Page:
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Nice guy.  Have some blogs.  Do baseball research.

Saturday, February 7, 2015

Suits: worn by Derek Fisher and Jason Kidd, recent NBA players, to coach.

Suits, the TV show on AMC
Derek Fisher Born: August 9, 1974 (Age 40.182) in Little Rock, Arkansas; NBA 1996-2014

Jason Kidd Born: March 23, 1973 (Age 41.321) in San Francisco, California; NBA 1994-2013

Both are young enough to still look reasonably presentable in an NBA uniform.  Both could probably perform as a player/coach.  However, both retired and immediately became head coaches in the National Basketball Association (NBA): Kidd in 2013 with the Brooklyn Nets (left after one season to coach the Milwaukee Bucks), Fisher in 2014 with the New York Knicks.  There are some former big name NBA players who are assistant coaches, including Patrick Ewing and Bob McAdoo.  They wear a suit and tie when coaching during games.  In practices they wear informal clothes, which I think is how they should dress during games, too, but that's another matter.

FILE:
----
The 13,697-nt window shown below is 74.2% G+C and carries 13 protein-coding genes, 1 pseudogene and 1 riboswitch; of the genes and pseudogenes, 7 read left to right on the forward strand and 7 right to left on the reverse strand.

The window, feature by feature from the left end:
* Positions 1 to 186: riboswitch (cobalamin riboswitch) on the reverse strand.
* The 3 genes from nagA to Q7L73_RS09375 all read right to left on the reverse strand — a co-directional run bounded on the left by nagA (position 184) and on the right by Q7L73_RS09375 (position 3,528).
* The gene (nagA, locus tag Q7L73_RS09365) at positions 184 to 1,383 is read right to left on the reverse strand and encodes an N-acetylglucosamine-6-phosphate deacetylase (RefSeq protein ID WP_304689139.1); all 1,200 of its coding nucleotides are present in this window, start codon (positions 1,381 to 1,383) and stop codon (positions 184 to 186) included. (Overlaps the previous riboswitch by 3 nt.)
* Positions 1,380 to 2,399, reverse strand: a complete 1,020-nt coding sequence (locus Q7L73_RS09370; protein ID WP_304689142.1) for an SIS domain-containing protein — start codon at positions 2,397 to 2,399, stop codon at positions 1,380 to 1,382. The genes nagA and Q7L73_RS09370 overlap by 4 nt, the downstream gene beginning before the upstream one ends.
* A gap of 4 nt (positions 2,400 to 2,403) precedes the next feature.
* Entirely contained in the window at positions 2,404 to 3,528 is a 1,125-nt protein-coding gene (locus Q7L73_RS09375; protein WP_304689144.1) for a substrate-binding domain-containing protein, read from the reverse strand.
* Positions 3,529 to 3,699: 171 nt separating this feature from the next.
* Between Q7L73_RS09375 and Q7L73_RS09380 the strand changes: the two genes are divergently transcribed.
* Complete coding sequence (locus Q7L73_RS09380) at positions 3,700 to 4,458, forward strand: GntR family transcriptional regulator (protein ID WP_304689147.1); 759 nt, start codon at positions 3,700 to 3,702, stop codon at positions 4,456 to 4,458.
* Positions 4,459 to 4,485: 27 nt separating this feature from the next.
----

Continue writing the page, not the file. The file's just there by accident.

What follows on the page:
In the Major Baseball League (MBL), the head coach, still known as the manager even though he no longer manages the team in any real sense, and all the assistant coaches dress in the same type of uniform as their active players.  Many, maybe most, look ridiculous.  The owners and general mangers might as well suit up, too. I think that Burt Shotton and Connie Mack were most recent managers to dress in suits while managing a baseball team and that was around 1950.

The manager being in uniform traces to managers who also were active players.  Catcher Mickey Cochrane was voted American League (AL) MVP in 1934 as player/manager of the pennant winning Detroit Tigers.  In 1948 shortstop Lou Boudreau was AL MVP and player/manager of the pennant winning Cleveland Indians.  But in recent decades the only player/managers have been Frank Robinson, Joe Torre and Pete Rose.  Rose played his last game August 17, 1986 (Age 45.125) and managed the Cincinnati Reds all or parts of the 1984-1989 seasons.

Team members not in uniform are not allowed on the baseball field during a game.  That's another advantage to getting the manager and coaches out of uniform: they may not interrupt games with all those ridiculous meetings and arguments.

I'd like to see baseball coaches in informal non-uniform attire but I'd settle for suits.

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